Universities Driving the Economy in North Rhine-Westphalia

Based on conservative calculations, every single euro that North Rhine-Westphalia (NRW) provides to its universities as core funding generates €4.01 in value. This is the main finding of a study that Prof. Dr. Dr. h.c. Lambert T. Koch, Chairperson of the Rectors’ Conference in NRW, officially presented to Ina Brandes, its Minister of Culture and Science, earlier today.

How a harmful fungus renders its host plant defenseless

The fungus Ustilago maydis attacks corn and can cause significant damage to its host. To do this, it first ensures that the plant offers little resistance to the infection. The surgical precision it applies is shown by a new study from the University of Bonn, which has now been published in the journal New Phytologist. The Gregor Mendel Institute in Vienna and the Leibniz Institute of Plant Genetics and Crop Plant Research in Gatersleben were also involved in the work.

No trace of dark matter halos

According to the standard model of cosmology, the vast majority of galaxies are surrounded by a halo of dark matter particles. This halo is invisible, but its mass exerts a strong gravitational pull on galaxies in the vicinity. A new study led by the University of Bonn and the University of Saint Andrews (Scotland) challenges this view of the Universe. The results suggest that the dwarf galaxies of Earth’s second closest galaxy cluster – known as the Fornax Cluster – are free of such dark matter halos. The study appeared in the journal Monthly Notices of the Royal Astronomical Society.

Elevator helps bacteria to build an invisibility cloak

The transport of substances across the membrane into the cell is linked to specific membrane transport proteins. Researchers at the University Hospital Bonn (UKB) and the University of Bonn, in collaboration with an international team, have now succeeded in elucidating the molecular structure of a completely new class of such membrane transporters. In addition to the Bonn scientists, researchers from the University of York were also involved. The study has now been published in the journal Nature Communications.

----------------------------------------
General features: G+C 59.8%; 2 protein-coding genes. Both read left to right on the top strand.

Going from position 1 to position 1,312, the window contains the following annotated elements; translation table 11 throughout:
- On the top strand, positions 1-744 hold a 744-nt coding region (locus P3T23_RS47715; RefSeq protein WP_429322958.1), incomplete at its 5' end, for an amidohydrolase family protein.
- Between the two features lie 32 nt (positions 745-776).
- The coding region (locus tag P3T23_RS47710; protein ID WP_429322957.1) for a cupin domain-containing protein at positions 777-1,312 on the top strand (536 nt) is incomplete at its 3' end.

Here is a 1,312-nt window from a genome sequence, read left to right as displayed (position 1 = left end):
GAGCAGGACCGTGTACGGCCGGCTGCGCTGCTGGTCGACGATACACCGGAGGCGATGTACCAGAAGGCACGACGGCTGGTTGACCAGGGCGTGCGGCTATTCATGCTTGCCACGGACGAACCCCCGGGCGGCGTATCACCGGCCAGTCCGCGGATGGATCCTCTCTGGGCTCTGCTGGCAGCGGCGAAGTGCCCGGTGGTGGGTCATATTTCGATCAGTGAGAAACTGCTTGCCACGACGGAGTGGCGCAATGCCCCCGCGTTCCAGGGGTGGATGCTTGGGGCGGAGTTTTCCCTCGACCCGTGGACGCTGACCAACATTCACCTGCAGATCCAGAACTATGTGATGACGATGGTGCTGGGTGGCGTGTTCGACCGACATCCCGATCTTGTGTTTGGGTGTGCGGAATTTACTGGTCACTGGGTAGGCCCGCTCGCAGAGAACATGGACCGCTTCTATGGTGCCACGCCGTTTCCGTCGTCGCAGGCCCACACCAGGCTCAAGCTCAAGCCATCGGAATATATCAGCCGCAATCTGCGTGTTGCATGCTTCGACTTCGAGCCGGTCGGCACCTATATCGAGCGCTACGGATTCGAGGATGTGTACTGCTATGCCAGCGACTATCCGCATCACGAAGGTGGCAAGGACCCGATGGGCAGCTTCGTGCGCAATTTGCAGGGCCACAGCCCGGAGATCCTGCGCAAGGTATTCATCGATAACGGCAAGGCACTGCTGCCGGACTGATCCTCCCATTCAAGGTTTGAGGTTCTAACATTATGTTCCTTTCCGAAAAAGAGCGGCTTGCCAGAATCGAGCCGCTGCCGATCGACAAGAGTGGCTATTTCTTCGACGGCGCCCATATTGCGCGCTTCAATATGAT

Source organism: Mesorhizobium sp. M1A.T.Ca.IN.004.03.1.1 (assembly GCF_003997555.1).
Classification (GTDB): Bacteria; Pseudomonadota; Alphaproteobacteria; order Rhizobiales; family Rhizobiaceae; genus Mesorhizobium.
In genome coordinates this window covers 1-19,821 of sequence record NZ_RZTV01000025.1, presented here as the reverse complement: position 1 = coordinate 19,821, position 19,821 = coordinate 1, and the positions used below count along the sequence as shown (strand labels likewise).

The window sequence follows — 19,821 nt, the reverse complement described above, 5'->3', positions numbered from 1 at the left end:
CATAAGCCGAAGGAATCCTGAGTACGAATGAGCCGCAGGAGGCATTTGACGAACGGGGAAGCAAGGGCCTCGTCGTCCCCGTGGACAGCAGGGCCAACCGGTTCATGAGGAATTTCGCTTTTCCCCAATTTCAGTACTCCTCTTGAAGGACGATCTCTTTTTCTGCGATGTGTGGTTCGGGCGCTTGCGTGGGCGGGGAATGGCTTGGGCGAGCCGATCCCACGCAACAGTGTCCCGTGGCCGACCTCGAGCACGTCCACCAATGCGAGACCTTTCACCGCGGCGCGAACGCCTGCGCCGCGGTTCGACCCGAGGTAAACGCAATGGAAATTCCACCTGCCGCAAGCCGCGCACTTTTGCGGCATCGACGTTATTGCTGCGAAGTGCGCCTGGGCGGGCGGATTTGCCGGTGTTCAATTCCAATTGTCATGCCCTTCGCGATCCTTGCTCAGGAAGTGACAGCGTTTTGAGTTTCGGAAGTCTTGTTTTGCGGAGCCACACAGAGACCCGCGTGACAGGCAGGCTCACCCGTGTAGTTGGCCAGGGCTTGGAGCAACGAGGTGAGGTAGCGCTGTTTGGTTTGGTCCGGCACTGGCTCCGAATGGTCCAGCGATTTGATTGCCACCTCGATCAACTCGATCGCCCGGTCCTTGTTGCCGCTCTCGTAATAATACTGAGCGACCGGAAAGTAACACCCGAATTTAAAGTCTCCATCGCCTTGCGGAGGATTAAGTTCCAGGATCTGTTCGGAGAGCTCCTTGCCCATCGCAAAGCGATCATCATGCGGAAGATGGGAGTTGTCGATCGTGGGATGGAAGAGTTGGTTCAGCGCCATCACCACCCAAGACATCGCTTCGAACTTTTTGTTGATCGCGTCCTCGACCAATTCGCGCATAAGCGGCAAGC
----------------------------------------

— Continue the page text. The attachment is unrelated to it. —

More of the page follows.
Comparison of two nano rulers

In the Middle Ages, every city had its own system of measurement. Even today, you can sometimes find iron rods in marketplaces that determined the length measurement valid for the city at that time. In science, however, there is no room for such uncertainties, and no matter what method you use to measure the length of a molecule, for example, the answer should always be the same. Researchers at the University Hospital Bonn (UKB), the University of Bonn and Ludwig-Maximilians-Universität (LMU) Munich have now investigated whether this is true for two methods that are very often used to measure distances in protein molecules - for example, to find out how such molecules move. The study has now appeared in the journal Nature Communications.

Exciting science in the city center of Bonn

Not in a lecture hall, but in the middle of Bonn's city center, twelve young researchers from the universities of Bonn, Cologne and Düsseldorf will give insights into their daily research work and answer questions on August 6 from 1 to 4 p.m. on Bottlerplatz. Inspired by the "Speakers Corner" in London's Hyde Park, where debates and discussions were held in public and with the participation of the audience, the scientists will stand on wooden boxes (soapboxes) and present their research in an understandable and descriptive way - partly in German, partly in English.

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